The Rise and Fall of the Cause in Aetiological Models: Influences, Gene, Environment

Giulia Frezza

Abstract


Understanding the transformations in the history of ætiological models means understanding also the changing of the notion of cause. From a historical-epistemological standpoint recent ætiological models broke the monotheistic concept of cause and blurred it in a pluralist pantheon of interacting risk factors, the determinants of health and disease (genetics, behavioral, environmental and social). However, plural ætiology centered on the role of the interaction is not novel in medical history, especially when dealing with hereditary diseases. Since antiquity hereditary matters comprised a variety of causes, or influences (astrological, constitutional, congenital and environmental in general) at the crossroad of the naturenurture interaction. As result of the FIRB project For a Lexicon of genetics and its degenerations from Hippocrates to ICD-10 emphasizing the dialogue between ancient and modern medical concepts, I discuss here the main shifts of the notion of cause addressing generation and hereditary theories by means of a two step-analysis. In the first part, I will outline the notions of influence and interaction highlighting the main theoretical turning points about medical causality. In the second part, I will review the nature-nurture distinction in the field of heredity underlining the dichotomy between genetic and environmental factors throughout times. As a matter of fact, heredity reveals a most suitable tool for explaining the development of ætiological paradigms in the light of the nature-nurture debate.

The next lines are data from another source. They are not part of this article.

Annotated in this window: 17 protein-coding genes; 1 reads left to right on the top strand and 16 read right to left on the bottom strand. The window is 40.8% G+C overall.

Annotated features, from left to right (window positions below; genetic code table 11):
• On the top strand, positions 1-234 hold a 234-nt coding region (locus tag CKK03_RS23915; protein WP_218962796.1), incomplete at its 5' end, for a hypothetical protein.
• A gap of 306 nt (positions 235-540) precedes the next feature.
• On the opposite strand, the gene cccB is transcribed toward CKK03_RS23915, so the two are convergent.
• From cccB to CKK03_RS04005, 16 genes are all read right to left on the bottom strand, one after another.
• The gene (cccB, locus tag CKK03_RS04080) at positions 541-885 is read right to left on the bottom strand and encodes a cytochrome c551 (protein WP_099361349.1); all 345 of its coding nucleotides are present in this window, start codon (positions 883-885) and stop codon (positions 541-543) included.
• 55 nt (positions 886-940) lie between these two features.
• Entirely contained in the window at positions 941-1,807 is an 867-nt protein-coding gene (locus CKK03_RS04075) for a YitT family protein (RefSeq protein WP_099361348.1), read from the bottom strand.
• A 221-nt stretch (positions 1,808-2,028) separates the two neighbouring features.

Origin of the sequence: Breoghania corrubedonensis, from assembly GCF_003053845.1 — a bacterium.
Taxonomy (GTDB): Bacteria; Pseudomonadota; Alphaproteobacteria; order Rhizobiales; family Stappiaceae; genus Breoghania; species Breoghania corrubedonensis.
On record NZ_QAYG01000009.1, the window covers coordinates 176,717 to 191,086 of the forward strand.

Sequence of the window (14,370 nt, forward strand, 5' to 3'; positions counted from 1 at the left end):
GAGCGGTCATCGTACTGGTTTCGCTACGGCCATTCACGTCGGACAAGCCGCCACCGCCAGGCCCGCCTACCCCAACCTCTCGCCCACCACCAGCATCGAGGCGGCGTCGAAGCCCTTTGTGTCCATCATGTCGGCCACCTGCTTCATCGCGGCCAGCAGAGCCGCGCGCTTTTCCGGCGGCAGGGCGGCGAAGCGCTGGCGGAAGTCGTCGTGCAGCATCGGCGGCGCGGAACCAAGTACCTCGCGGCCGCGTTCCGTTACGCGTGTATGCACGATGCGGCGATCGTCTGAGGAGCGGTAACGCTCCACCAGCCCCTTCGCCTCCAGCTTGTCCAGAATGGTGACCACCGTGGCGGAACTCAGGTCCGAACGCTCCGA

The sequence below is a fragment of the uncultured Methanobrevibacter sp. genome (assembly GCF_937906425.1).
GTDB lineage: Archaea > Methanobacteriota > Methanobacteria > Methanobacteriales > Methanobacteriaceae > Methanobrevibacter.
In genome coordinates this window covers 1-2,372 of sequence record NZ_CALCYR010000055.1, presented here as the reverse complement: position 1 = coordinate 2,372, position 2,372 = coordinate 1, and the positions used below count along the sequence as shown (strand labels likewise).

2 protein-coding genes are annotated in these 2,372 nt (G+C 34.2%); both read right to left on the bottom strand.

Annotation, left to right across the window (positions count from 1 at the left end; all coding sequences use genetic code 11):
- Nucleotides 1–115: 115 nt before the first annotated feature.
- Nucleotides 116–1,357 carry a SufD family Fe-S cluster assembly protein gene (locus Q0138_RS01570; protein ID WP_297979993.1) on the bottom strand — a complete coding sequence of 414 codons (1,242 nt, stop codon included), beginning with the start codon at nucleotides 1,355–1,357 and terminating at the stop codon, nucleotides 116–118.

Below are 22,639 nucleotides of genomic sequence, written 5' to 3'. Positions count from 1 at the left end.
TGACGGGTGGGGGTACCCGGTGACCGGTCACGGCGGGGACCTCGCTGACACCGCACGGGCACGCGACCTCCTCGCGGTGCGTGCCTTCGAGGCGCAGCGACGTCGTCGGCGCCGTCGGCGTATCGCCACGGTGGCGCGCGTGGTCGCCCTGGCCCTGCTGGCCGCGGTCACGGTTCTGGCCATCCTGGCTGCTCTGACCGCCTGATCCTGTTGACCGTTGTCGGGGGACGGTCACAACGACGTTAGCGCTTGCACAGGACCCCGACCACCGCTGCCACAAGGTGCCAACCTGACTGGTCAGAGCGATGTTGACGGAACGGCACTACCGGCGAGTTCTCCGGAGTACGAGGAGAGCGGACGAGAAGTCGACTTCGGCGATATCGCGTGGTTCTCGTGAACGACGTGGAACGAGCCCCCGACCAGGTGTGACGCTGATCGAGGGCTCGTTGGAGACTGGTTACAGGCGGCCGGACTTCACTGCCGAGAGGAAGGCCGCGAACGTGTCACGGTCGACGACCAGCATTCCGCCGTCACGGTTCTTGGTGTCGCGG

Key words: Cause - Ætiology - Heredity - Interaction - Genetics - Epidemiology


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